The Doberman Pinscher is an aristocratic, elegant, compact, and athletic square-proportioned dog, usually black and tan or red and tan. The sleek, short coat’s well-defined markings complement the sharply defined body contours. The head is long and narrow and the top of the skull is flat; the head resembles a blunt wedge from the side and top. The eyes are almond-shaped, dark, and lively. Ears may be cropped or natural, but the tail is generally docked at the second joint. The body is squarely proportioned, about the same length as the height at the withers, with a well-tucked-up abdomen. The breed has a graceful and buoyant gait. Colors are black and tan, red and tan, blue and tan, and fawn and tan. History:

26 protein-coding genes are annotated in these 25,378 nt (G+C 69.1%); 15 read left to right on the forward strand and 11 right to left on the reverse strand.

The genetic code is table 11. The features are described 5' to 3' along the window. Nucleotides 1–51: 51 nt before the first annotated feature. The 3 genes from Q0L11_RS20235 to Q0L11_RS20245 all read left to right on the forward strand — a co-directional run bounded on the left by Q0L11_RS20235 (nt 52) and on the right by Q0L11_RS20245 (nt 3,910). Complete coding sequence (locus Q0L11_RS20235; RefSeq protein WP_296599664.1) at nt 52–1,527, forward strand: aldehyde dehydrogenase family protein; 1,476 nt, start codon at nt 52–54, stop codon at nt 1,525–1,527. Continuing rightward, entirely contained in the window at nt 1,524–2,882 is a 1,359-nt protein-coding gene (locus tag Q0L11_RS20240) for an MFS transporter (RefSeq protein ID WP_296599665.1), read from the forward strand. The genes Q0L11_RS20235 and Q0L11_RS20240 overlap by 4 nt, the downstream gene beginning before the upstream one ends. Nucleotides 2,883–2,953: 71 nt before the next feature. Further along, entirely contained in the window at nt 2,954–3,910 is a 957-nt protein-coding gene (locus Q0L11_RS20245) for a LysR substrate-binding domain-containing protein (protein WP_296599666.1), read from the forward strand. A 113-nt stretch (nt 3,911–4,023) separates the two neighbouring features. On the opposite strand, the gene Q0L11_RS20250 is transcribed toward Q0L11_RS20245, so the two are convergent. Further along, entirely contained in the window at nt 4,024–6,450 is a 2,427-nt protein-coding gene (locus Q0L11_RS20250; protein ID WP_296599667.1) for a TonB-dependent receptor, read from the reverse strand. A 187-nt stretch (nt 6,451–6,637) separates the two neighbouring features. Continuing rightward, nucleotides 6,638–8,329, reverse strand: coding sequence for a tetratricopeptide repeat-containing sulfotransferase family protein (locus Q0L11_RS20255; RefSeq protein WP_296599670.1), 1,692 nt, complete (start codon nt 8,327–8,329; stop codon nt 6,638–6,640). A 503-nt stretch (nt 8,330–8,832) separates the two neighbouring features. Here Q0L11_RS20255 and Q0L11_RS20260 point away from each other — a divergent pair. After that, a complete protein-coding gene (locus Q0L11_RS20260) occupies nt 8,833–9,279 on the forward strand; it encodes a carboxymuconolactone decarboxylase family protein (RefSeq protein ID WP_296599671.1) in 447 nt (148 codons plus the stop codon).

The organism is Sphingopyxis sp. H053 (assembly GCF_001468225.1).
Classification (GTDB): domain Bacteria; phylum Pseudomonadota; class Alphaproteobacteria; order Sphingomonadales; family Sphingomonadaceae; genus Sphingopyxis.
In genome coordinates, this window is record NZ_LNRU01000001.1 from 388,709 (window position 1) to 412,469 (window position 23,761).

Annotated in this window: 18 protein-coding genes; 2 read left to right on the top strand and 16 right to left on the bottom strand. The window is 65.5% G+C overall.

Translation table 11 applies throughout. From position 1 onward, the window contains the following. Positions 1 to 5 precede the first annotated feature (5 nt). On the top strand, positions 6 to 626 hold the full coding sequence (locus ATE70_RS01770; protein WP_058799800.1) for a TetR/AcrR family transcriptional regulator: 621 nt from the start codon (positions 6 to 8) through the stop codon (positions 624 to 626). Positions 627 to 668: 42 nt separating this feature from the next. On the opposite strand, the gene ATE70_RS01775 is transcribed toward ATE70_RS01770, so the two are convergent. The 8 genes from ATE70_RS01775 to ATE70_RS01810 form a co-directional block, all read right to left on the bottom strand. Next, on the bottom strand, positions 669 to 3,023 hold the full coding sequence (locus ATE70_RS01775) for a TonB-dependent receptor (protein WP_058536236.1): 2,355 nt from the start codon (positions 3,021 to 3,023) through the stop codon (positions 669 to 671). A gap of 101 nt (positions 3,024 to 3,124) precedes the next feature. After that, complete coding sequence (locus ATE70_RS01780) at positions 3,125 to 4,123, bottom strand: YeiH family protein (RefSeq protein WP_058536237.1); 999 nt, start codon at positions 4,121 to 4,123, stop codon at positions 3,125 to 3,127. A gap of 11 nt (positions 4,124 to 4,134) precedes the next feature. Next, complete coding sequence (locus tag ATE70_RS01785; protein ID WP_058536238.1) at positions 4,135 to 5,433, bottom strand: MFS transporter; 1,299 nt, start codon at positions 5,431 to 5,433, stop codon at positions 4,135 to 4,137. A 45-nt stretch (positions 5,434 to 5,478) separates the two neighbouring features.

The Doberman Pinscher was named after Louis Dobermann, a German who developed the breed in the late 1800s. Dobermann was a tax collector working in rough neighborhoods, rightfully afraid of being attacked. He decided to create a new breed: an aggressive, alert protection dog to help him in his work. It is thought that he crossed German Pinschers with Rottweillers, Beaucerons, Pinschers, Greyhounds, and other breeds to create the sleek and highly intelligent Doberman Pinscher. True to his original purpose, the Doberman excels at police, military, and guard work. The breed has been used to patrol department stores to catch "sleep’ins," thieves hiding in the store after hours. Many Dobermans have been war heroes, serving as first-aid dogs, attack dogs, patrol and sentry dogs, messengers, and mine-detecting dogs. The Doberman also excels at competitive obedience, Schutzhund, and tracking. The breed’s appearance itself is a potent crime deterrent. A well-bred, well-trained, and well-treated Doberman Pinscher can be a fine companion dog.